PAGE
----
Ideally, you’d want to be able to very rapidly compute an accurate sine value for any 32 bit resolution phase angle, so your samples always line up to an ideal sine wave.

Sine can be computed using Taylor series approximation.  The formula is: (where x is the angle, in radians)

sin(x) = x – (x^3)/3! + (x^5)/5! – (x^7)/7! + (x^9)/9! – (x^11)/11! + ….

This series goes on forever, but each extra terms makes the approximation rapidly converge to the true value.  In doing quite a lot of testing, I discovered the C library function on Linux for sin() uses this approximation, to only the (x^7)/7! term.  I also found a few sites talking about going to the (x^9)/9! for “professional quality” audio.

One nice advantage of cutting off the Taylor series with on of the subtracted powers (3, 7, 11, etc) is the tiny remaining error will always be slightly less than the true ideal sine value.  This means the final result does not need be checked for greater than 1.00000 and rounded down to fit into the maximum value of an integer.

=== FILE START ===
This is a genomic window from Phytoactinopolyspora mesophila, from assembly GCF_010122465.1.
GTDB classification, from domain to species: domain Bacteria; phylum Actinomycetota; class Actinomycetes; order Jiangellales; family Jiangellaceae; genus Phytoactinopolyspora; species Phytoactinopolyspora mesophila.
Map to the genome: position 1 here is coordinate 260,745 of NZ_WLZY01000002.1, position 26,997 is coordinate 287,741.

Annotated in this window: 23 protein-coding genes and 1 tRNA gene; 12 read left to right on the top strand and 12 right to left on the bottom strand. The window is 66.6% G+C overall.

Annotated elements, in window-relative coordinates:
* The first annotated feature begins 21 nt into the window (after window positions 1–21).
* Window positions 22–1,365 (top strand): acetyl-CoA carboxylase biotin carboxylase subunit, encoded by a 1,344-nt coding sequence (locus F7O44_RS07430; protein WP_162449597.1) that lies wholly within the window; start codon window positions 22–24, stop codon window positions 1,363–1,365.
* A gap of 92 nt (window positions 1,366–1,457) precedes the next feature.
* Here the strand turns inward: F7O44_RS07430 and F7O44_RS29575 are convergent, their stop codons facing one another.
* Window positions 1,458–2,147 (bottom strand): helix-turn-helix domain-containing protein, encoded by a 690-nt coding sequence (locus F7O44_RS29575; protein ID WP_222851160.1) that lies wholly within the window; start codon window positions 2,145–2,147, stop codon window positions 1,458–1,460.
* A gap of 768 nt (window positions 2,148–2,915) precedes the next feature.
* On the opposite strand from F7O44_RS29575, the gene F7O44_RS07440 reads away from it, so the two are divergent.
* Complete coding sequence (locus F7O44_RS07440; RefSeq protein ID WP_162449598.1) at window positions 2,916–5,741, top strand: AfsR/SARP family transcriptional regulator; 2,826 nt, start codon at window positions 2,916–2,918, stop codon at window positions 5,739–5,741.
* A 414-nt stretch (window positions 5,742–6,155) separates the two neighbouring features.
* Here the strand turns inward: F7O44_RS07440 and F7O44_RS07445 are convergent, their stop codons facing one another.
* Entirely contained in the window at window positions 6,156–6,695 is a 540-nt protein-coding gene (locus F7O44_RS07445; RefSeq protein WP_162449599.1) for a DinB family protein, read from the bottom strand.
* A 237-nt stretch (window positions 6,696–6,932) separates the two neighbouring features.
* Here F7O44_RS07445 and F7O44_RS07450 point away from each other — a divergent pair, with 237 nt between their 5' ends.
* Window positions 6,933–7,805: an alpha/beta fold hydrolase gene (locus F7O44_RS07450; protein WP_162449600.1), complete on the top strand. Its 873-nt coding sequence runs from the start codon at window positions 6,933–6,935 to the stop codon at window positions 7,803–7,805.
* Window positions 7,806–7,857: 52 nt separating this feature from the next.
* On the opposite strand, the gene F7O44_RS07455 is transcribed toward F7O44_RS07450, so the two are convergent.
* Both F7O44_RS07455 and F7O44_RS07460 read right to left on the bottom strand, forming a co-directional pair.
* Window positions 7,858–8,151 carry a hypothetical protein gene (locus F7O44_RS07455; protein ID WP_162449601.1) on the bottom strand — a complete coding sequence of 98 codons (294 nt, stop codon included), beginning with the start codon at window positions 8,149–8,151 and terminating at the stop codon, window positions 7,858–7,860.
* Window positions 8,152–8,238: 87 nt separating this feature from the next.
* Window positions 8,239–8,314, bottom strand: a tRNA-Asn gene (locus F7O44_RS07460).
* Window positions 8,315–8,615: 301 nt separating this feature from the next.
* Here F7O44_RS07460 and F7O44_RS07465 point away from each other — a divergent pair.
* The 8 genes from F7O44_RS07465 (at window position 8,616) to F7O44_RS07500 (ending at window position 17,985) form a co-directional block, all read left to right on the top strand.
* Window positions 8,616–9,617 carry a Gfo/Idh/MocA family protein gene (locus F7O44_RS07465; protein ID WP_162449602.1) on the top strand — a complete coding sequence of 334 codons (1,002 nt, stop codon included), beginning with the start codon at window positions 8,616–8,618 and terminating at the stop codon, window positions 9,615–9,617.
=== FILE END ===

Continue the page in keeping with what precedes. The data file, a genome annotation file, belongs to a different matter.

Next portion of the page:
If you’re still reading by this point, you’re probably shaking your head, thinking this couldn’t possibly be practical in a microcontroller.  That’s a complex equation with floating point numbers, and huge values in x^11 and 11!, since 11 factorial happens to be 39916800.

However, this Taylor series equation can be computed very efficiently, by exploiting the Cortex-M4 DSP extension instructions and bit shift operations, where the phase angle from 0 up to 2π is mapped from 0x00000000 to 0xFFFFFFFF.

The code I’m sharing here implements this equation to the (x^11)/11! term using 32 bit integers, using only 12 multiply instructions, which execute in a single cycle on Cortex-M4.  The add & subtract take zero CPU time, since those multiply instructions also come in flavors that do a multiply-and-accumulate, either positive or negative accumulate.